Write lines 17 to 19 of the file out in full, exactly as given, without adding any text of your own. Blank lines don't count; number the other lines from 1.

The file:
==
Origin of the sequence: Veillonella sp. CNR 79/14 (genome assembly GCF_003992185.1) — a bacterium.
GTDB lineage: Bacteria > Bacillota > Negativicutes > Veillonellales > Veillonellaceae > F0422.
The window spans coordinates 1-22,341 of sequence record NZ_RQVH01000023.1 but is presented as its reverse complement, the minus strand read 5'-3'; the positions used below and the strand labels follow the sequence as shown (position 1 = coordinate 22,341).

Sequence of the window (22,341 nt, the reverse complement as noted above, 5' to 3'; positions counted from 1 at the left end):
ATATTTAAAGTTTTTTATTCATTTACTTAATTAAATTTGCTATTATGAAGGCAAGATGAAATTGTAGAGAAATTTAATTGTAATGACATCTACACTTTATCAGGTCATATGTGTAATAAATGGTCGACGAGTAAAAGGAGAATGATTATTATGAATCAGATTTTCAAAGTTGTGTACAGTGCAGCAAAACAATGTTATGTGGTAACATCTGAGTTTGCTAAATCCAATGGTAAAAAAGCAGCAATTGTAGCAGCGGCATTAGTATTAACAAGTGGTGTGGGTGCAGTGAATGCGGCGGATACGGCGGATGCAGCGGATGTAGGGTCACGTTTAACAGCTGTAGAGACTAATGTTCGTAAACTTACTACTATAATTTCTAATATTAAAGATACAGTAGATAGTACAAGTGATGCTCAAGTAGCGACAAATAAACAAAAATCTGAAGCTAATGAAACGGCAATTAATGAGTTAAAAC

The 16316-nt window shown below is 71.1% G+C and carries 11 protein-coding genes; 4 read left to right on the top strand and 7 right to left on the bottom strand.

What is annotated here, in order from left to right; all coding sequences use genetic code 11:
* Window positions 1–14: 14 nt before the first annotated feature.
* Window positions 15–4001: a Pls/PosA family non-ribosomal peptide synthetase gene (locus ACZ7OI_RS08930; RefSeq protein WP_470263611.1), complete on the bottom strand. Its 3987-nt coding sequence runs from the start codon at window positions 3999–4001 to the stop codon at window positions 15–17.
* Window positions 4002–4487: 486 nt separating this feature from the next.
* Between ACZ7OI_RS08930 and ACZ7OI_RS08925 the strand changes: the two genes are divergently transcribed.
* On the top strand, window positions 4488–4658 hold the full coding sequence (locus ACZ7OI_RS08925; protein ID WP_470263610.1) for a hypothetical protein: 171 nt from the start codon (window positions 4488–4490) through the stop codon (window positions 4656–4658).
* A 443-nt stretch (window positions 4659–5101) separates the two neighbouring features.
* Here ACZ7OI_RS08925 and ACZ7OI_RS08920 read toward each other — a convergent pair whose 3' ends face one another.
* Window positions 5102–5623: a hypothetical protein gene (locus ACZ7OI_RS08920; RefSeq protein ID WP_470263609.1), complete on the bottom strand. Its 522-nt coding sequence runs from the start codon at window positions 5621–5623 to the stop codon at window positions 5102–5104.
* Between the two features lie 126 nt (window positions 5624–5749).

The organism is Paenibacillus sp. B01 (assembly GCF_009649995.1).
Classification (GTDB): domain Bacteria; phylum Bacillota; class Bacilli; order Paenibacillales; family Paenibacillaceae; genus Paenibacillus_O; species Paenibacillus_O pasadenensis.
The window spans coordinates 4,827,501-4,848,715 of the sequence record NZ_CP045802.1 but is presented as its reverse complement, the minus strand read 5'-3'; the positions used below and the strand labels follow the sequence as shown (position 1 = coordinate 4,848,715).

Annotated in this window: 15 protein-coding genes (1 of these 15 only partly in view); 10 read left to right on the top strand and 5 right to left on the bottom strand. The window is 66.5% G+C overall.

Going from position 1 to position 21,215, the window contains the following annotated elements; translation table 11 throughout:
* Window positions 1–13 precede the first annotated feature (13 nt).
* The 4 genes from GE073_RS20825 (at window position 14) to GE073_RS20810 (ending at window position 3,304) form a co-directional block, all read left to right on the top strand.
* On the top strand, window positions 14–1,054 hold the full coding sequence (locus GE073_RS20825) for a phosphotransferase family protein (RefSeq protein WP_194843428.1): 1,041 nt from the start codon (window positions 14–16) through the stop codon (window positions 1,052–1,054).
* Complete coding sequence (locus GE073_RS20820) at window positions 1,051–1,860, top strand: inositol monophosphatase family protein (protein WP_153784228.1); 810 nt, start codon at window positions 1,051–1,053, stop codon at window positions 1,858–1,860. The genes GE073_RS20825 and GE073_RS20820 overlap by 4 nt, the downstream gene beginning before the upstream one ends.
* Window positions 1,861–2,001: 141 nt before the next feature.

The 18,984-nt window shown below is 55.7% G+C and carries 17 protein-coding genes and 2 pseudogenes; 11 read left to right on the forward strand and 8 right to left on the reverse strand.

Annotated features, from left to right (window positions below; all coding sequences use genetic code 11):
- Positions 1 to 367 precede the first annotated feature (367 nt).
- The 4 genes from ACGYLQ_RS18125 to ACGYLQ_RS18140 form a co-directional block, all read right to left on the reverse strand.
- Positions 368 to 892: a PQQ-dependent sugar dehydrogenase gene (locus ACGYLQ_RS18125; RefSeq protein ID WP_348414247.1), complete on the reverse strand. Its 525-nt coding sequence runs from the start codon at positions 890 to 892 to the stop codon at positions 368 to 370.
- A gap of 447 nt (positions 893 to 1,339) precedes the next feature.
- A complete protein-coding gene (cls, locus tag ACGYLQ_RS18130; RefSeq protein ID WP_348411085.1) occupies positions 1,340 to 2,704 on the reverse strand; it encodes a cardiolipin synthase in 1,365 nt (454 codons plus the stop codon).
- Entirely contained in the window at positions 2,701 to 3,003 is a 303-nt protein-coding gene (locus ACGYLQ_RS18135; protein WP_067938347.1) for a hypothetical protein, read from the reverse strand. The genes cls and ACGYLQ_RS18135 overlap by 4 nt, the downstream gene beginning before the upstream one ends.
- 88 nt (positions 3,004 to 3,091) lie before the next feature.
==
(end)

The organism is Paenibacillus sp. B01 (assembly GCF_009649995.1).
Classification (GTDB): domain Bacteria; phylum Bacillota; class Bacilli; order Paenibacillales; family Paenibacillaceae; genus Paenibacillus_O; species Paenibacillus_O pasadenensis.
The window spans coordinates 4,827,501-4,848,715 of the sequence record NZ_CP045802.1 but is presented as its reverse complement, the minus strand read 5'-3'; the positions used below and the strand labels follow the sequence as shown (position 1 = coordinate 4,848,715).